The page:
Sunday, January 30, 2011
Egypt's neverending cycle
I am riveted to TV's news channels as the Egyptian revolution unfolds. It's too soon to tell how it will go, but my mind is full of Egyptian memories from nearly 10 years ago. It was 2002, just after 9/11, and it was a good time to visit as Americans were too scared to visit - wary of anywhere Islamic - and many of the great sites were virtually empty of other tourists. I loved it. The wonderful temples in the south, the fabulous statuary, art and sculpture, the stupendous skills of its pyramid builders, and the profound myths and legends.
Here's a papyrus painting I bought then, of Nut (pronounced Noot), the sky goddess.
The Egyptians were fond of painting ceilings inside temples a deep rich blue, sprinkled with stars - a design theme copied much later by medieval church builders in Europe. Nut was in charge, giving birth to the sun each morning and swallowing it each night in an endless round of light and darkness. The idea was that her great body arched protectively over the earth and all its inhabitants. So here she is carrying out her neverending duties with the starry sky above, and the busy earth below.
If Nut was still worshipped she'd sure be busy now, struggling to protect the land below as her country stumbles towards a new, uncertain future.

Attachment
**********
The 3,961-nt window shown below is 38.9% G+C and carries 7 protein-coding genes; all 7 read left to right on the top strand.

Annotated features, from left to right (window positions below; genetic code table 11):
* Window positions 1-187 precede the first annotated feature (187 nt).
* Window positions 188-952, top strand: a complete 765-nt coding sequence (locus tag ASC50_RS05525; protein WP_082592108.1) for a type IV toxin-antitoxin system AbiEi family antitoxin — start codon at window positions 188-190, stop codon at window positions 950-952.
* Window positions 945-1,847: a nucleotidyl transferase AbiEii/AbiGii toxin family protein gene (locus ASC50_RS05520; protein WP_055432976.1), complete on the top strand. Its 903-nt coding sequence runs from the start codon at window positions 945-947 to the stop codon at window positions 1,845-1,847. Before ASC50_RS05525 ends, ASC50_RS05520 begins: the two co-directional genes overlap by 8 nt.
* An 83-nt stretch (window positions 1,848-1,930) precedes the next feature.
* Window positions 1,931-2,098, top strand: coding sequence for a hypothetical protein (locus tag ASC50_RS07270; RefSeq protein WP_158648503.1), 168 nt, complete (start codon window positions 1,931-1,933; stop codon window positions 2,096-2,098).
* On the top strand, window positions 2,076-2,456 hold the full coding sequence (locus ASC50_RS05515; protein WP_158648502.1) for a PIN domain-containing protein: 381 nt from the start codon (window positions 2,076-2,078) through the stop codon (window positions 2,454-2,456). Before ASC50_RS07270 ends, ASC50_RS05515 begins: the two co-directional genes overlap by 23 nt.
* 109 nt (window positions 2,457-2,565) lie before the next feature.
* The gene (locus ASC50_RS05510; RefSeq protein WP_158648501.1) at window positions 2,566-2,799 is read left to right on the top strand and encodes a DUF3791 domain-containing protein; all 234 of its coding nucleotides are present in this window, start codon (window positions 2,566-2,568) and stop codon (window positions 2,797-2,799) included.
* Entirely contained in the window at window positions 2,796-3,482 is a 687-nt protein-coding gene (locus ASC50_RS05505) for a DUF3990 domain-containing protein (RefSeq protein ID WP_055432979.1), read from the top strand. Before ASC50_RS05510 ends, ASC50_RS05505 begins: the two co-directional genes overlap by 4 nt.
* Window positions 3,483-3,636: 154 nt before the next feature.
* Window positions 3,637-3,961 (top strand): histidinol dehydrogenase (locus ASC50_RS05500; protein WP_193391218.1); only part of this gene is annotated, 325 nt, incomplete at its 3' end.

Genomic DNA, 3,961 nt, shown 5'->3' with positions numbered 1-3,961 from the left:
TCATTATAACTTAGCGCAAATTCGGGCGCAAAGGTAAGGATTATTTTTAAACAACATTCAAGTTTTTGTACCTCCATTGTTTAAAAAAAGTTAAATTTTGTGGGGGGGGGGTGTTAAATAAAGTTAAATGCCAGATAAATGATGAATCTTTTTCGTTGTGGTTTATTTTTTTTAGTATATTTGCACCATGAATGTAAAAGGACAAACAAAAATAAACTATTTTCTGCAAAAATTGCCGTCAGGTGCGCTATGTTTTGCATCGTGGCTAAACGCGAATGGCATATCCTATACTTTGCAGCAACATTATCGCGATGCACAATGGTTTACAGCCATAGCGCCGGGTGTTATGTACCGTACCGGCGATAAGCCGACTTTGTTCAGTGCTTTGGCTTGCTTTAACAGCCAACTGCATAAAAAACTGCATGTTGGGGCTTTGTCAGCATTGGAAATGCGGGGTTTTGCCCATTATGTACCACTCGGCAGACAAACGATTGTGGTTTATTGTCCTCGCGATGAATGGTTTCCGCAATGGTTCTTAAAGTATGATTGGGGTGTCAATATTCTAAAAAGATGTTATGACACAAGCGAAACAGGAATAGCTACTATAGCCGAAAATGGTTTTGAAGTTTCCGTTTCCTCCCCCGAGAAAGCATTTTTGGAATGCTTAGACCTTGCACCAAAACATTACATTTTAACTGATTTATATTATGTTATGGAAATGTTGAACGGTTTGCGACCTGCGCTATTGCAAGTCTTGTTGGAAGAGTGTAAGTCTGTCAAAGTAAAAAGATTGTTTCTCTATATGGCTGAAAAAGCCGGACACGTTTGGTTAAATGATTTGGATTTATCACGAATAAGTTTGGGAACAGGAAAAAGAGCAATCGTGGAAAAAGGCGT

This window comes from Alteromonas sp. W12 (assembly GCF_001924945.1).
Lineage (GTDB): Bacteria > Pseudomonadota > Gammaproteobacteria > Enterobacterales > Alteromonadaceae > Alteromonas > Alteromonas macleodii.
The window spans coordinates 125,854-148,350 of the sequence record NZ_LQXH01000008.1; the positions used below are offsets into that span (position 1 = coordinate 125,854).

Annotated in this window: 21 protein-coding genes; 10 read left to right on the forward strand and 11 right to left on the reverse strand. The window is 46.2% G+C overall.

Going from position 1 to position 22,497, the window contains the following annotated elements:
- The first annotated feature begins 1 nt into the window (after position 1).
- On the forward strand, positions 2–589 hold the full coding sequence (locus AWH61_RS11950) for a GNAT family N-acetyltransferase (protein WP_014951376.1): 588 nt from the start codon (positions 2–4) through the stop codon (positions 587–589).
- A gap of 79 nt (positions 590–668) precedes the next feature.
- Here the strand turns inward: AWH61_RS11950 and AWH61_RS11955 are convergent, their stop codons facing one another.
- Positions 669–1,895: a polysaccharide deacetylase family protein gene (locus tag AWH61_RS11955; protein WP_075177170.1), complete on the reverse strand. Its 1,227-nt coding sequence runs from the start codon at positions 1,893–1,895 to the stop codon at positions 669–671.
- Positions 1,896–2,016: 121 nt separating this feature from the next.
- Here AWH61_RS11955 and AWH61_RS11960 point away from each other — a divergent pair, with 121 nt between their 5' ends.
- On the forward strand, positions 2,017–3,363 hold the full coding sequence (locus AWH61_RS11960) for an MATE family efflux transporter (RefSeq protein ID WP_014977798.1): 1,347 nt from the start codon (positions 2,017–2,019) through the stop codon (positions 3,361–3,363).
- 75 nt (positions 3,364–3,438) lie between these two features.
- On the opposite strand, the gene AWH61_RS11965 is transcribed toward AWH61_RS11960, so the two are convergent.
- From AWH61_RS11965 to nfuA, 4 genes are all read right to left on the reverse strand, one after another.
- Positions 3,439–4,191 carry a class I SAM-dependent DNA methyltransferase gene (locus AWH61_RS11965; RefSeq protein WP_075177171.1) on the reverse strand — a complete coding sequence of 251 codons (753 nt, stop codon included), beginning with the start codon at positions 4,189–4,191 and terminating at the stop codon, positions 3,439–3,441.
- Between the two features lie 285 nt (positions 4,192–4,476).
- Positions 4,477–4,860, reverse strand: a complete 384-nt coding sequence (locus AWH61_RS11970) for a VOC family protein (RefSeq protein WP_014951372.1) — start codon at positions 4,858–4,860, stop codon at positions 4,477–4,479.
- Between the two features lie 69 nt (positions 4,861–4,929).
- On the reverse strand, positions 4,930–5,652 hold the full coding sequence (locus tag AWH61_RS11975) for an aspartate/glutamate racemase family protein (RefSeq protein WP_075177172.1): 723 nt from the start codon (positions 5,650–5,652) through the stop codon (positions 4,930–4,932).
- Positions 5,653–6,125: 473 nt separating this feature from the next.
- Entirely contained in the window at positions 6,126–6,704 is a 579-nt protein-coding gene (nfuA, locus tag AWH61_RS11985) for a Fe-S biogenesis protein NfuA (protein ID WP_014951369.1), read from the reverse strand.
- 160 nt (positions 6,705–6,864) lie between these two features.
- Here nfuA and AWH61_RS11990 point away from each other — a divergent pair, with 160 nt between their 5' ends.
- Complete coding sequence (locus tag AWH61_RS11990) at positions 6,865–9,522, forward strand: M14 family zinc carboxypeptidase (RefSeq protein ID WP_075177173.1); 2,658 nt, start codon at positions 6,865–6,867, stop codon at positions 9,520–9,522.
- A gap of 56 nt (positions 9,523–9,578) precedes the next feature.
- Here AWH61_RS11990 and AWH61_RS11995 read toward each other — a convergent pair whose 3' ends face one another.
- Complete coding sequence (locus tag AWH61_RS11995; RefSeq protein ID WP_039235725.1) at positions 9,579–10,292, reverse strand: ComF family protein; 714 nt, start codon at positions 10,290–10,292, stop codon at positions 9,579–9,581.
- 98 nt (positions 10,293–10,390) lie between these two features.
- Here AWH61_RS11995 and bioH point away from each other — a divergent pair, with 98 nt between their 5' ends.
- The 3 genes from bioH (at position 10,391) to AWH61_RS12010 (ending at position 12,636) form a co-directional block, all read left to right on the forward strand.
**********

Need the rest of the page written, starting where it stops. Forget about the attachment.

Even in '02 the poverty was plain to see, the infrastructure crumbling. Even then it was a bit dodgy. Fully armed tourist police accompanied us everywhere. The authorities were desperate to maintain tourism as a foreign exchange earner.
That cash flow must already have plummeted. Jobs will be disappearing. Food supplies must be running low. Cairo, always a tough city, will be an ever harder place in which to survive. Cairo is huge. Nearly 8 million are crowded in there, most of them scrabbling a life together on tiny incomes.
Even 10 years ago, people we met were derisive of their leader, Mubarak, but he had an iron grip. But it seems his time has finally come. He's just not admitting it yet...probably too busy with his hairstylist, ensuring that at 83 his hair is still black as kohl. It's as if he pretends, like the ancient mummy makers, that he can stay youthful for ever.
But one of these mornings, as Nut gives birth to the Sun yet again, the old man's reign will end. Even the pharoahs lost their power in the end.
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